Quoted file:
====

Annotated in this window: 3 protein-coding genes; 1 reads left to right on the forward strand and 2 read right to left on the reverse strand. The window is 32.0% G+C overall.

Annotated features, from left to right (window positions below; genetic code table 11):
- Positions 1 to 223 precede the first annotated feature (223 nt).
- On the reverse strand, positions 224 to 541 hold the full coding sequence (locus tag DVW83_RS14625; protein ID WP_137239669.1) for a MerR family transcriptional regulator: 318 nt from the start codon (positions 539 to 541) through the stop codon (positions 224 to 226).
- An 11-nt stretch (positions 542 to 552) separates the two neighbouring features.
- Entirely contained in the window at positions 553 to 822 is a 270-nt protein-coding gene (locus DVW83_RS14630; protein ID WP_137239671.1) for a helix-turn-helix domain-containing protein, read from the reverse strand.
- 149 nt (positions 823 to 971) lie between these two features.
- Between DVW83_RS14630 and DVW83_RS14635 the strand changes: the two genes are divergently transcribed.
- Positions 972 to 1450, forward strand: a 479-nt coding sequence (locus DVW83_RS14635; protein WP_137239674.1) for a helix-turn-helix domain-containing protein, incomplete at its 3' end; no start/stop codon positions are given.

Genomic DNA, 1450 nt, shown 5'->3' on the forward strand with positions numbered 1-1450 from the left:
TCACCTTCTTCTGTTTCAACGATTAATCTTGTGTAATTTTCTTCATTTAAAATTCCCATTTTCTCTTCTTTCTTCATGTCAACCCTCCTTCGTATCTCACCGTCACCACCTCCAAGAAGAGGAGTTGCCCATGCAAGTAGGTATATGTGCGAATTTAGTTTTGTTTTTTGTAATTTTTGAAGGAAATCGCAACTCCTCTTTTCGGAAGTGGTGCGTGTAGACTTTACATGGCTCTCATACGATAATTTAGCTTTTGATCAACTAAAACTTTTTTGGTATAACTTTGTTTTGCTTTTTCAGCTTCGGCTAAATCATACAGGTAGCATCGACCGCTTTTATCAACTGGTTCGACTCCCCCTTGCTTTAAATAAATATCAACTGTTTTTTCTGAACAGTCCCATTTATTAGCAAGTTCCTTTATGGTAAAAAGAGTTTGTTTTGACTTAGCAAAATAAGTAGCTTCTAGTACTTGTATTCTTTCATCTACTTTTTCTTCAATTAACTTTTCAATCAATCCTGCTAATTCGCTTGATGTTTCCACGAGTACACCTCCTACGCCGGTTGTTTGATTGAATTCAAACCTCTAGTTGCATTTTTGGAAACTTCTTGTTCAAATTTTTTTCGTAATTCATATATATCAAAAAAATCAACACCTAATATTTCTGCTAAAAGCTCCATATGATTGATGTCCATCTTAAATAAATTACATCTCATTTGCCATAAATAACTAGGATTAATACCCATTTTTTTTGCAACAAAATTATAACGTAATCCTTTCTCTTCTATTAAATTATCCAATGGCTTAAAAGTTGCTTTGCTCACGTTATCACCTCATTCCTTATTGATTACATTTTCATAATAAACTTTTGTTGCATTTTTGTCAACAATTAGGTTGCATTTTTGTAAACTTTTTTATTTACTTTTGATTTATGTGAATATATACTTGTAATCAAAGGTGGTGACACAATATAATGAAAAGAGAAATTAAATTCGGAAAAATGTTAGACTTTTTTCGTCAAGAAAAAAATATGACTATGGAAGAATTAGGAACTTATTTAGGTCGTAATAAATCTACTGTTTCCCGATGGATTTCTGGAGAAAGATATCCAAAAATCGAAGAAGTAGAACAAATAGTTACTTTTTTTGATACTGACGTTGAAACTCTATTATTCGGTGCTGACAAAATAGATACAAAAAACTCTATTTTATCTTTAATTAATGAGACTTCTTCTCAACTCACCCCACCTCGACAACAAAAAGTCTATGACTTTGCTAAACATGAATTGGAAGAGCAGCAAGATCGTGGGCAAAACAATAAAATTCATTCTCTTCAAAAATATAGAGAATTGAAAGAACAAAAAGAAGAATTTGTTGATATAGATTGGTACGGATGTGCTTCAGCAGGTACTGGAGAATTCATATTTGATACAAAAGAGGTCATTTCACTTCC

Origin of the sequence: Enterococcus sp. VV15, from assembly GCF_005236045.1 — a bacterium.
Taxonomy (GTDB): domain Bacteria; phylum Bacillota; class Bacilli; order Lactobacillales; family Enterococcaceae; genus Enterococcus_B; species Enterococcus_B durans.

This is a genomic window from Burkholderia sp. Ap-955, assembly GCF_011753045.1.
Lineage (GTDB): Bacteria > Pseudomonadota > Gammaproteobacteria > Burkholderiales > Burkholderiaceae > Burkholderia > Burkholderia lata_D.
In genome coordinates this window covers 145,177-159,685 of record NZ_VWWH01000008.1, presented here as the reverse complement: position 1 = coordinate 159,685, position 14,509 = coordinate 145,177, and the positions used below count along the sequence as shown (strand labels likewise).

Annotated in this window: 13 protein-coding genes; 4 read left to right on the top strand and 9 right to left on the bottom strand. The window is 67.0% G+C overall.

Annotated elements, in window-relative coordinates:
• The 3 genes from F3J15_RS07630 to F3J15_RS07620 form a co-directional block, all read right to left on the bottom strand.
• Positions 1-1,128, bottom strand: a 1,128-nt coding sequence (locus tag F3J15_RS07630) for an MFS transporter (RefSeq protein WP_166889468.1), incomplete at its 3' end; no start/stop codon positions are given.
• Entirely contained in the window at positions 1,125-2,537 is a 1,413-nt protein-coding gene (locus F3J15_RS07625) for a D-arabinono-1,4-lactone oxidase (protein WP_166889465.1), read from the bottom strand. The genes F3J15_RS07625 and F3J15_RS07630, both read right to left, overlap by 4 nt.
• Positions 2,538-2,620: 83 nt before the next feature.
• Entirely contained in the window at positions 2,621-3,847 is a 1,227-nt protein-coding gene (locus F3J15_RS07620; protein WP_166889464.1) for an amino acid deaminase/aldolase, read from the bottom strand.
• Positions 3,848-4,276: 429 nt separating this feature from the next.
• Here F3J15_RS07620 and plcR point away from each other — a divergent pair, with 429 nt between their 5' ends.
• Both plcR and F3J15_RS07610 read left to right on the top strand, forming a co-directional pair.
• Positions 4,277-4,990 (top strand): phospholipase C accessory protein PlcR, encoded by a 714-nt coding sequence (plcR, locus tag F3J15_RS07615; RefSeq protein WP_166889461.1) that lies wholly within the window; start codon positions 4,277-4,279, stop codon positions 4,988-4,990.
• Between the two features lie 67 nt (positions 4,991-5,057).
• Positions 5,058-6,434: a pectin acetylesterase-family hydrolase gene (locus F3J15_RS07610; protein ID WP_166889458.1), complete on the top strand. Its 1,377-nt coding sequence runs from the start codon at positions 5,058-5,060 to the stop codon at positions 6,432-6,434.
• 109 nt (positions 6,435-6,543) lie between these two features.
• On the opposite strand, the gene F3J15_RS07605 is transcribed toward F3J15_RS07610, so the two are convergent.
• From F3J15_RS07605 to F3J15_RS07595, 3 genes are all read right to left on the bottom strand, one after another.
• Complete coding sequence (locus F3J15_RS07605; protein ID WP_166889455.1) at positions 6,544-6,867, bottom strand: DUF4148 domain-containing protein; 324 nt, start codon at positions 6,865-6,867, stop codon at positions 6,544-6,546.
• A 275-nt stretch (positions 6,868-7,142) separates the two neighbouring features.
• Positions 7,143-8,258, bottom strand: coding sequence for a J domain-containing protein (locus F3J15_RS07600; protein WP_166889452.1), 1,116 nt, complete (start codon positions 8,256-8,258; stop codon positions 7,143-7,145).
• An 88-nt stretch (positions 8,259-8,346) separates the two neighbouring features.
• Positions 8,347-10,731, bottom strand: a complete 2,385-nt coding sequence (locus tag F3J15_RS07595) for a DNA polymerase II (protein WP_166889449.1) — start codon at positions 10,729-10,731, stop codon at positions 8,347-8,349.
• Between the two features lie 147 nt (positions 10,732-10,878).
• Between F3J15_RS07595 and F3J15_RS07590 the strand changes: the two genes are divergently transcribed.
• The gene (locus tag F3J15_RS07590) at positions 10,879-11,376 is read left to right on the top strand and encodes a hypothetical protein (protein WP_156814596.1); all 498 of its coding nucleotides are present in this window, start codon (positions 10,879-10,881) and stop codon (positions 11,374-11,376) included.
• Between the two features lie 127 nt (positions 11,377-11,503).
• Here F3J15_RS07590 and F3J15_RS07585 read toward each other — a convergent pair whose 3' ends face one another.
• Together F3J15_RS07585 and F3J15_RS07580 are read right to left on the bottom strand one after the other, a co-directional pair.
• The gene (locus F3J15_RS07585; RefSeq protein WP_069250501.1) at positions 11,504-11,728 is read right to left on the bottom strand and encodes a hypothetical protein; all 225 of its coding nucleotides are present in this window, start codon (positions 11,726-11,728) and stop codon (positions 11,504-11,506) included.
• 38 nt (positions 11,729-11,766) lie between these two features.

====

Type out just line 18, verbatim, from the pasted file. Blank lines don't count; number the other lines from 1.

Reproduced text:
Annotated elements, in window-relative coordinates: